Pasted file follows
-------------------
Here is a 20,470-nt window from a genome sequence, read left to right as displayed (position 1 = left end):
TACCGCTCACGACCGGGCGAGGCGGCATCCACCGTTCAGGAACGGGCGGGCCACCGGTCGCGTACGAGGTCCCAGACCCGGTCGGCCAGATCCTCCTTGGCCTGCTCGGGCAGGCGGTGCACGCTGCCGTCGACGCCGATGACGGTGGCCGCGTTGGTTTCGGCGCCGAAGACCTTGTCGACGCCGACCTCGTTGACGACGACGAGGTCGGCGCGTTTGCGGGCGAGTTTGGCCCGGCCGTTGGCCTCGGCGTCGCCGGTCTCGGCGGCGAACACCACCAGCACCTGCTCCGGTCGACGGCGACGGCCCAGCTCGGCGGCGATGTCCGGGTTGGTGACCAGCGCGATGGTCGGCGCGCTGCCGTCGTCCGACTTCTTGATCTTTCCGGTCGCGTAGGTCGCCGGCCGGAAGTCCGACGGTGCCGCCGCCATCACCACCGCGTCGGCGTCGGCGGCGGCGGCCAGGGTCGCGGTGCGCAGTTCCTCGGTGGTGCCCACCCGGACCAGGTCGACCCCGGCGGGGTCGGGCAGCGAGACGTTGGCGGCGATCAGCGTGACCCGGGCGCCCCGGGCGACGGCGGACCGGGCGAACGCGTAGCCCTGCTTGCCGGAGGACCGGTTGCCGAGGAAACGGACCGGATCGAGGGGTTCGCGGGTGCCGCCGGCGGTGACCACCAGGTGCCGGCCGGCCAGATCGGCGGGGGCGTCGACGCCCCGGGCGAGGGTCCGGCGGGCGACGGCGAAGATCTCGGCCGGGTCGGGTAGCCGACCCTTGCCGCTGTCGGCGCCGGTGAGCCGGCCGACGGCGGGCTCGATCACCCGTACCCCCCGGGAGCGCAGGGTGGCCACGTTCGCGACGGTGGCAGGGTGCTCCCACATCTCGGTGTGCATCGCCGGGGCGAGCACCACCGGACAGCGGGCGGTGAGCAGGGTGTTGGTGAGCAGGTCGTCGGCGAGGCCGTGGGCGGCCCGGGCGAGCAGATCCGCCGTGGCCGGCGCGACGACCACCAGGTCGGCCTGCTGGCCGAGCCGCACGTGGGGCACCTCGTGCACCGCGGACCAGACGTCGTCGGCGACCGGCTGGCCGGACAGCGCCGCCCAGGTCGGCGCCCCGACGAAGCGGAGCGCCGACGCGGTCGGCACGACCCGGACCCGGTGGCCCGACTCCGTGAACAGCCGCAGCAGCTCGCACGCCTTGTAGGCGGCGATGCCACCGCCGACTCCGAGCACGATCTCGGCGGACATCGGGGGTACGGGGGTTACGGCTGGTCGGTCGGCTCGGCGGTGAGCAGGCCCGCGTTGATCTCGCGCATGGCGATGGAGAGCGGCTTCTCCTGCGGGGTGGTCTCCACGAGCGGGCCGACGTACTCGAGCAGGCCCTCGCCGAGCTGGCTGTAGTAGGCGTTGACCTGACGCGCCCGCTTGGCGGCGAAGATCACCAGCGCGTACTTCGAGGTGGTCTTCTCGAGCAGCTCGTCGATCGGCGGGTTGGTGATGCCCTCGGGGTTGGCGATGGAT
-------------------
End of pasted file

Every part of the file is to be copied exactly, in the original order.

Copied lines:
Here is a 20,470-nt window from a genome sequence, read left to right as displayed (position 1 = left end):
TACCGCTCACGACCGGGCGAGGCGGCATCCACCGTTCAGGAACGGGCGGGCCACCGGTCGCGTACGAGGTCCCAGACCCGGTCGGCCAGATCCTCCTTGGCCTGCTCGGGCAGGCGGTGCACGCTGCCGTCGACGCCGATGACGGTGGCCGCGTTGGTTTCGGCGCCGAAGACCTTGTCGACGCCGACCTCGTTGACGACGACGAGGTCGGCGCGTTTGCGGGCGAGTTTGGCCCGGCCGTTGGCCTCGGCGTCGCCGGTCTCGGCGGCGAACACCACCAGCACCTGCTCCGGTCGACGGCGACGGCCCAGCTCGGCGGCGATGTCCGGGTTGGTGACCAGCGCGATGGTCGGCGCGCTGCCGTCGTCCGACTTCTTGATCTTTCCGGTCGCGTAGGTCGCCGGCCGGAAGTCCGACGGTGCCGCCGCCATCACCACCGCGTCGGCGTCGGCGGCGGCGGCCAGGGTCGCGGTGCGCAGTTCCTCGGTGGTGCCCACCCGGACCAGGTCGACCCCGGCGGGGTCGGGCAGCGAGACGTTGGCGGCGATCAGCGTGACCCGGGCGCCCCGGGCGACGGCGGACCGGGCGAACGCGTAGCCCTGCTTGCCGGAGGACCGGTTGCCGAGGAAACGGACCGGATCGAGGGGTTCGCGGGTGCCGCCGGCGGTGACCACCAGGTGCCGGCCGGCCAGATCGGCGGGGGCGTCGACGCCCCGGGCGAGGGTCCGGCGGGCGACGGCGAAGATCTCGGCCGGGTCGGGTAGCCGACCCTTGCCGCTGTCGGCGCCGGTGAGCCGGCCGACGGCGGGCTCGATCACCCGTACCCCCCGGGAGCGCAGGGTGGCCACGTTCGCGACGGTGGCAGGGTGCTCCCACATCTCGGTGTGCATCGCCGGGGCGAGCACCACCGGACAGCGGGCGGTGAGCAGGGTGTTGGTGAGCAGGTCGTCGGCGAGGCCGTGGGCGGCCCGGGCGAGCAGATCCGCCGTGGCCGGCGCGACGACCACCAGGTCGGCCTGCTGGCCGAGCCGCACGTGGGGCACCTCGTGCACCGCGGACCAGACGTCGTCGGCGACCGGCTGGCCGGACAGCGCCGCCCAGGTCGGCGCCCCGACGAAGCGGAGCGCCGACGCGGTCGGCACGACCCGGACCCGGTGGCCCGACTCCGTGAACAGCCGCAGCAGCTCGCACGCCTTGTAGGCGGCGATGCCACCGCCGACTCCGAGCACGATCTCGGCGGACATCGGGGGTACGGGGGTTACGGCTGGTCGGTCGGCTCGGCGGTGAGCAGGCCCGCGTTGATCTCGCGCATGGCGATGGAGAGCGGCTTCTCCTGCGGGGTGGTCTCCACGAGCGGGCCGACGTACTCGAGCAGGCCCTCGCCGAGCTGGCTGTAGTAGGCGTTGACCTGACGCGCCCGCTTGGCGGCGAAGATCACCAGCGCGTACTTCGAGGTGGTCTTCTCGAGCAGCTCGTCGATCGGCGGGTTGGTGATGCCCTCGGGGTTGGCGATGGAT